I have been working in the food business for close on 25 years. We started with a tiny coffee shop in Dun Laoghaire "The Coffee Bean. With the help of my wife Cathy, we made it a success and today we operate two restaurants "Ouzos Bar & Grill" in Dalkey & Blackrock. We have been through thick & thin and somehow we have survived. This time next year, we’ll all be millionaires, again!
This blog is all about running restaurants in Ireland. The ups, the downs, the challenges, the serious stuff, the laughs, the good times, the bad times, the red tape, the lack of any tape, the good people, the bad people, the customers, the government, the suppliers, the critics, the chefs, the waiters and above all, the crack.
Running a restaurant is just like making a movie. Opening the door is the same as the shout "Lights, Camera, Action" and then everything better be in its place and working. The organization and the level of personal commitment involved is beyond most normal people’s comprehension. Trust me when I tell you, you have to be a little bit insane to work in a restaurant. Being a restaurateur is defiantly not a job, it’s a way of life and being married to a saint is a must. I love what I do with a passion and the good times far outweigh the bad.
Let me start by telling you about my two favorite complaints.
It’s a Wednesday night in Ouzos Baggot Street 1998 is the year. I am summoned to the table by a very irate guest who pushes his chair back, points with both hands to his dessert and shouts “what sort of a kip is this? My dessert is frozen in the middle” To which I replied “but sir, its Baked Alaska!” “I don’t give a shit what it is, it’s dangerous and I’m not eating it” Now, there are two ways I could have handled this, the first idea flashed through my mind and like an out-of-body experience I was looking down at myself. I grabbed him by the back of the head and stuck his face into the Baked Alaska while calling him an imbecile. I decided to go with the second option, I apologized and offered to get him something else. He left the restaurant happy and I was happy in the knowledge that it would not be long before one of his friends explained to him just how stupid he actually was. In fairness we laughed for a month about this one.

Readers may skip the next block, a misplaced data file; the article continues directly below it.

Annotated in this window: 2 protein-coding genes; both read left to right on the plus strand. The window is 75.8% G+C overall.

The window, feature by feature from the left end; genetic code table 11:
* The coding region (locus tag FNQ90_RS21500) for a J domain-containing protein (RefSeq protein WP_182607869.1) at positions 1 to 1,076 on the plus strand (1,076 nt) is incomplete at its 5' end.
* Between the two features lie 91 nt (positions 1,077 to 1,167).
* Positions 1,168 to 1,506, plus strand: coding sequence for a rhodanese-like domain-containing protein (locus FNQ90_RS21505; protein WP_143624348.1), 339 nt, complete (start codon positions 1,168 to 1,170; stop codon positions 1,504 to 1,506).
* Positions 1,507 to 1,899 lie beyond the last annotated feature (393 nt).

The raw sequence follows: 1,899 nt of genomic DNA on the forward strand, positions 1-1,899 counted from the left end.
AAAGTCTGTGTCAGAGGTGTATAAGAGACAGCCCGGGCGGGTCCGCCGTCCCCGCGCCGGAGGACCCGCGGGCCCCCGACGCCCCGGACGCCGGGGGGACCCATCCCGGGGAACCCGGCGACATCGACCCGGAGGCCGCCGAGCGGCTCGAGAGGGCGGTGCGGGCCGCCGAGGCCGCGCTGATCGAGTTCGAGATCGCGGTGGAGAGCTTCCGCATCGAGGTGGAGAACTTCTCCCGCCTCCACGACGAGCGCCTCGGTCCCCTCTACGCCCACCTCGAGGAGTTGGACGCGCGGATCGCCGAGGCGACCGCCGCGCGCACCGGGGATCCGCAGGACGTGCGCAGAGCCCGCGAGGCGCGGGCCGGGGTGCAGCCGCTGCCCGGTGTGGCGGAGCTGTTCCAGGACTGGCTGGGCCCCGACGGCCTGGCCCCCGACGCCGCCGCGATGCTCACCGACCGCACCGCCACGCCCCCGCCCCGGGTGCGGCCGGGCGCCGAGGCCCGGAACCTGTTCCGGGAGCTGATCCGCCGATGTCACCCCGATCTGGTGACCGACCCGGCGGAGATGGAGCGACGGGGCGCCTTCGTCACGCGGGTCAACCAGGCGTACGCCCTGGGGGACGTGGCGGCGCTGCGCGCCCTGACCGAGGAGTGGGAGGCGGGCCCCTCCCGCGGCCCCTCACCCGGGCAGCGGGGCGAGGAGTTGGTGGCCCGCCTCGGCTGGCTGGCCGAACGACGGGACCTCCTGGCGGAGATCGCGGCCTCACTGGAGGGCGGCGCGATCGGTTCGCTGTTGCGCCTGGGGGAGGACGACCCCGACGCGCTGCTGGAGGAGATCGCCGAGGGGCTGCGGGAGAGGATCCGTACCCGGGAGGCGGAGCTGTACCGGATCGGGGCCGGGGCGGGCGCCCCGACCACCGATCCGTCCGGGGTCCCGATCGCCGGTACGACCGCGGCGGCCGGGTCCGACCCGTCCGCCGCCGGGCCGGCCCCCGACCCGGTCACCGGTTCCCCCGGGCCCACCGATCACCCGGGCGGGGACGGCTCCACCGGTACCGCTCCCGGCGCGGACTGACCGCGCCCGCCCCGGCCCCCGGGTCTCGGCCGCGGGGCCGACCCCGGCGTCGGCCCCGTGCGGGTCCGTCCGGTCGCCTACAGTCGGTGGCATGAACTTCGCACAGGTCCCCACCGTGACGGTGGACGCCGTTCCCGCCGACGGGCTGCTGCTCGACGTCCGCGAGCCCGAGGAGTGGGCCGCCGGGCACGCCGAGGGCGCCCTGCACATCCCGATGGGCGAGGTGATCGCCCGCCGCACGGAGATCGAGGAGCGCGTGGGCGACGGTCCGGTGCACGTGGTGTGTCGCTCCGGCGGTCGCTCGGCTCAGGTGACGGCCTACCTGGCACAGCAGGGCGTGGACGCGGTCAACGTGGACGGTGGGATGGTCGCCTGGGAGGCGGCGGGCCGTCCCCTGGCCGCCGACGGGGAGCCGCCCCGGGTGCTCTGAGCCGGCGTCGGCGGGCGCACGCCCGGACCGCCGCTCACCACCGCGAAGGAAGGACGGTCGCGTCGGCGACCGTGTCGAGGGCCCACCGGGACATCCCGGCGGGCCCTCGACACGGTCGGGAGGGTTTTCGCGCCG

Saturday night Ouzos Ranelagh 2003, I was walking into the kitchen to begin the first service and a waiter walks past me with a fillet steak being returned from a table. The waiter tells the chef that the guest had ordered his steak very well done and the fillet needs to be cooked more. The steak had been cut in half by the guest and it was defiantly cooked through. We put the steak on the char-grill for a couple of minutes and flashed it under the grill for a further two. The steak arrived back a second time with the instruction to cook it more. The chef looked at me in astonishment, the steak didn’t look like a steak anymore, it was dried out beyond recognition. I said the customer is always right and if he wants it cooked more, then cook it some more. We cooked it some more, sent to the table and it arrives straight back and the waiter says to the chef “he said its over done now and he wants to know would you like him to come to the kitchen and show you how to cook a steak” it took two of us to hold the chef down while the floor manager went to the table to offer the guest something else.
We have our top 20 silly complaints and I will tell you some more later.
Before you open a restaurant, you should really ask yourself, are you really equipped to deal with the public?